USMexico NAFTA talks minus Canada feds insist theyre encouraged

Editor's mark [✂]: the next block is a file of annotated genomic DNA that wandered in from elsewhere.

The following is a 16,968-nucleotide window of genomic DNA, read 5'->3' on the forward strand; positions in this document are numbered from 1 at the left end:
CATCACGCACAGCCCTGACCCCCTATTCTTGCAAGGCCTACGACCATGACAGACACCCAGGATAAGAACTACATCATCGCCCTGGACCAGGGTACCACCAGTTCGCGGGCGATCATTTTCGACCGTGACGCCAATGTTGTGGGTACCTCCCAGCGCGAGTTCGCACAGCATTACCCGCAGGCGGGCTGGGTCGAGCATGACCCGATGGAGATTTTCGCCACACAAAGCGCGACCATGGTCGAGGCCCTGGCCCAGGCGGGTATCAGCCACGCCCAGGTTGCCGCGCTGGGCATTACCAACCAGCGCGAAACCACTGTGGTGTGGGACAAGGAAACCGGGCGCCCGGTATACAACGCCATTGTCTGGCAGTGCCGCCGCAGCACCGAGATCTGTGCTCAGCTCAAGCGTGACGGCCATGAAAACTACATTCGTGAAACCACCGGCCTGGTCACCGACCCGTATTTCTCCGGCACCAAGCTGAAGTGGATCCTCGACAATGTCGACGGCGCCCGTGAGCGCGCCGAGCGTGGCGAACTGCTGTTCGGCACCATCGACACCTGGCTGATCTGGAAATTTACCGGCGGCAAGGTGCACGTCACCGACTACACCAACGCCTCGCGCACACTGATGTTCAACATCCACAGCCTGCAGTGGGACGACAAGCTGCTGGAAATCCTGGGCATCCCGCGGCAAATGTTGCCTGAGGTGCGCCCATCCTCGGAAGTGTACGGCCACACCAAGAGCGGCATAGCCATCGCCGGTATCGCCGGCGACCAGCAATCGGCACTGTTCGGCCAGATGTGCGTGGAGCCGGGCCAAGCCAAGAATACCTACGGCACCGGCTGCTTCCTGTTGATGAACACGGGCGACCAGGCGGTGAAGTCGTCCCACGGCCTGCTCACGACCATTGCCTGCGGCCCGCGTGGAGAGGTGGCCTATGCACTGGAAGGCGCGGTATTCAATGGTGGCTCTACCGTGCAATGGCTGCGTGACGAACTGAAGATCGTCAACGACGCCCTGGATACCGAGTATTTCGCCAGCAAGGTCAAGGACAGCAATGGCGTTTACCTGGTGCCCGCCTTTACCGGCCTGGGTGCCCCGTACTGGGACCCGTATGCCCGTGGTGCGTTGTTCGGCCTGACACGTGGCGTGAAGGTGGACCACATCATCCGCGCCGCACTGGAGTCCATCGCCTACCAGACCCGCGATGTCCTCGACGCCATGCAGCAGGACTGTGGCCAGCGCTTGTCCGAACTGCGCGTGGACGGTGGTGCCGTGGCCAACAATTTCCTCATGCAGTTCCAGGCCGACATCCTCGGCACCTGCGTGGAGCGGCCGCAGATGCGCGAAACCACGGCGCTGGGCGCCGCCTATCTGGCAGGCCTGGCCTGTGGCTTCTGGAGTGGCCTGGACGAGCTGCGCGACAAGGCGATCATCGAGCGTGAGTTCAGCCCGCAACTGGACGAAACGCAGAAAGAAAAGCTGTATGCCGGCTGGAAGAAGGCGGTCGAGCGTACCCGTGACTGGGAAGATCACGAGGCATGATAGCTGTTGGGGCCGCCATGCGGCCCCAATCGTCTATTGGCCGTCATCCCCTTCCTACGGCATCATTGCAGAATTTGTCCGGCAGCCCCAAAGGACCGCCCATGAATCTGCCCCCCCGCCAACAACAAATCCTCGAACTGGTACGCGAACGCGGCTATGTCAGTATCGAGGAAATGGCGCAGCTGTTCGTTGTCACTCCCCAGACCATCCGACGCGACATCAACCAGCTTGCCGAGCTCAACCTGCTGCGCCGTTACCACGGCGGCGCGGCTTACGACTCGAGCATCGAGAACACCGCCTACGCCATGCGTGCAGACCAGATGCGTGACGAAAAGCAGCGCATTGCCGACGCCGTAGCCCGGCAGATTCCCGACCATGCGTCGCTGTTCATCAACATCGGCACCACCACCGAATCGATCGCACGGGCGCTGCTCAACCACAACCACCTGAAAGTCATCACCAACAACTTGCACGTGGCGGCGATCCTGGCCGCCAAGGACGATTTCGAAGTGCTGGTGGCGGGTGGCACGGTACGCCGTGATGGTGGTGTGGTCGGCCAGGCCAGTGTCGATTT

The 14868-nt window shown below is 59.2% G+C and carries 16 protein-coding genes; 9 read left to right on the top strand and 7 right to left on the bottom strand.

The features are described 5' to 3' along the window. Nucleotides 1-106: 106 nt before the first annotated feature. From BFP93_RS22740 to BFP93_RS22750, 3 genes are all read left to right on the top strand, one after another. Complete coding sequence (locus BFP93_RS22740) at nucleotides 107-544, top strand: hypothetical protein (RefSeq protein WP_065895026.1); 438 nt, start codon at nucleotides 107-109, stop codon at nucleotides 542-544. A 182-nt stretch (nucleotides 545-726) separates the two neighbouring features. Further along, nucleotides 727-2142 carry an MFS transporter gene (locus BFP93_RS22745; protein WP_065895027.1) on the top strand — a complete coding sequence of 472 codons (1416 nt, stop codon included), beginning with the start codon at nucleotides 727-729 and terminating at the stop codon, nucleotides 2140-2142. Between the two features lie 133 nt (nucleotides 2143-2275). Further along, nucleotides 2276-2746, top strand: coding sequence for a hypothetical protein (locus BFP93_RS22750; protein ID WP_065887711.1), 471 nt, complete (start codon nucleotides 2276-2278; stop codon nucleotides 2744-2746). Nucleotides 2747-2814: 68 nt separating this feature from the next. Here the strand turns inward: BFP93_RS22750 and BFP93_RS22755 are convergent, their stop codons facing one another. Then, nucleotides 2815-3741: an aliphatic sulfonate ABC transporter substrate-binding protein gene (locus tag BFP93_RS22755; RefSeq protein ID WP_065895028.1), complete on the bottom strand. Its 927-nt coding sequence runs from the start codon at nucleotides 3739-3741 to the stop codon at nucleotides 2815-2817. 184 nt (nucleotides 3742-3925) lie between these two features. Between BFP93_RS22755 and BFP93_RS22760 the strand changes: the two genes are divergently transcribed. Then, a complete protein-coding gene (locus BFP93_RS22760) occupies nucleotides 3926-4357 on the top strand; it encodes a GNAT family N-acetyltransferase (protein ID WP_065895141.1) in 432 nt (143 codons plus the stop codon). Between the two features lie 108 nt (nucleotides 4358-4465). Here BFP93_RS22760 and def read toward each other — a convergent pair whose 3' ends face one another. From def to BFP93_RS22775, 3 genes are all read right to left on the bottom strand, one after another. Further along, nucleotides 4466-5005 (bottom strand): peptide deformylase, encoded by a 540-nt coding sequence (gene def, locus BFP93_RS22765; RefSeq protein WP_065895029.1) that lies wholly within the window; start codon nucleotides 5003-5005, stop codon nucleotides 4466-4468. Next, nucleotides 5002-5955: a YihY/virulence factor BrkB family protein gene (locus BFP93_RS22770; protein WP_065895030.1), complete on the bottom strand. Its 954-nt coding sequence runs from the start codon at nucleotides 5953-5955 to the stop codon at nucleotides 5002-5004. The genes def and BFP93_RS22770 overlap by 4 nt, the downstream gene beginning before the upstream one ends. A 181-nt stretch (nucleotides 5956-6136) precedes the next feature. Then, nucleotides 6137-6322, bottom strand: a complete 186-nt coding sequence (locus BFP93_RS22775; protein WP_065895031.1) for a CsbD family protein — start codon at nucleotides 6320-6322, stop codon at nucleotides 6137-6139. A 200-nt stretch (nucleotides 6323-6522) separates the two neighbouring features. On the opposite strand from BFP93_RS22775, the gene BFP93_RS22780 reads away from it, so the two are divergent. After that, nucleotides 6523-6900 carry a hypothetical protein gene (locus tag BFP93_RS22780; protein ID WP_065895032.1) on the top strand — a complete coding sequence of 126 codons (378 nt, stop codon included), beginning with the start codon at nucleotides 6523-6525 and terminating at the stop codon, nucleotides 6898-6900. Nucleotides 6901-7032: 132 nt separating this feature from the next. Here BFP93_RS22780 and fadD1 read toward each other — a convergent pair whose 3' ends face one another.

OTTAWA — Canada’s continental partners are simply trying to work through difficult bilateral sticking points on NAFTA, federal insiders insist, even as the Canadian government appears to have been left out of ongoing talks between the United States and Mexico.A senior government official said Tuesday that the U.S. and Mexico’s return to the table to sort out their differences is a positive sign for the future of the North American Free Trade Agreement — even if Canada wasn’t invited to take part.Top Canadian negotiators are expected to rejoin NAFTA talks by mid-August although no meetings have been scheduled yet, said the official, who spoke on condition of anonymity because they weren’t authorized to discuss the matter in public.U.S. trade czar Robert Lighthizer and Mexican Economy Secretary Ildefonso Guajardo will meet again this week in Washington to discuss NAFTA, according to media reports. They also met face to face last week.Trade talks between the two countries have intensified since the recent election win by Mexico’s president-elect Andres Manuel Lopez Obrador, who has assigned his own experts to work with officials from the outgoing administration on pursuing an updated NAFTA before he takes office Dec. 1.American optimism about a new NAFTA deal has also been heating up. In recent days, the Trump administration has signalled an agreement could be reached on the pact by the end of August.So far, however, Canadian negotiators have yet to participate in the summertime, high-level push towards an update to the three-country deal.The Canadian official rejected the idea Ottawa has been frozen out of the talks and argued it’s not unusual for two of the NAFTA partners to hold discussions on bilateral issues without the third partner in the room. They said Canada is confident NAFTA will remain a trilateral deal, even though U.S. Donald Trump has threatened in the past to ditch it for one-on-one trade agreements.The official also noted that the U.S. and Mexico have issues to figure out between themselves, such as their differences on labour changes in the auto sector, textiles and seasonal fruits.Another senior Canadian source said Tuesday they’re “not that fazed at all” by the U.S.-Mexican meetings on NAFTA.“I actually feel somewhat, cautiously encouraged by the fact that the Mexicans are able to be back at the table,” the government source said, also on condition of anonymity.“I think the fact they’re able to carve out some space to pick up on the conversation from where it was at, without knowing the outcomes, that at least in and of itself isn’t a bad thing.”NAFTA’s renegotiation has mostly been stalled since May, when the three sides were unable to strike a deal before the Mexican presidential election campaign. Lopez Obrador won the July 1 vote.One of the Canadian officials said Ottawa has seen a meaningful change in approach from the U.S. on NAFTA — externally and internally — over the last seven days.On Monday, U.S. Commerce Secretary Wilbur Ross said he thought there was a good chance American negotiators were on a “pretty rapid track” when it comes to NAFTA talks with Mexico, noting that Washington has fewer issues with Canada in the talks.“Mexico is, intellectually, the more complicated of the two; so if we can solve that, we should be able to fill in with Canada,” Ross said during an appearance at the U.S. Chamber of Commerce’s Indo-Pacific Business Forum.His comments followed other optimistic remarks from senior Trump officials, including Lighthizer.Last week, he told a U.S. Senate panel that an updated NAFTA deal to be concluded by the end of August.“That’s not an unreasonable time frame if everybody wants to get it done,” Lighthizer said.“My hope is that we will before very long have a conclusion with respect to Mexico and that as a result of that, Canada will come in and begin to compromise. I don’t believe that they have compromised in the same way the United States or Mexico has.”Ahead of last week’s NAFTA talks between Lighthizer and Guajardo, Foreign Affairs Minister Chrystia Freeland, Finance Minister Bill Morneau and International Trade Minister Jim Carr met with Lopez Obrador in Mexico City.Following the meeting, Freeland said she was hopeful NAFTA negotiations could hit a higher gear.Follow @AndyBlatchford on Twitter— with a file from Jordan Press read more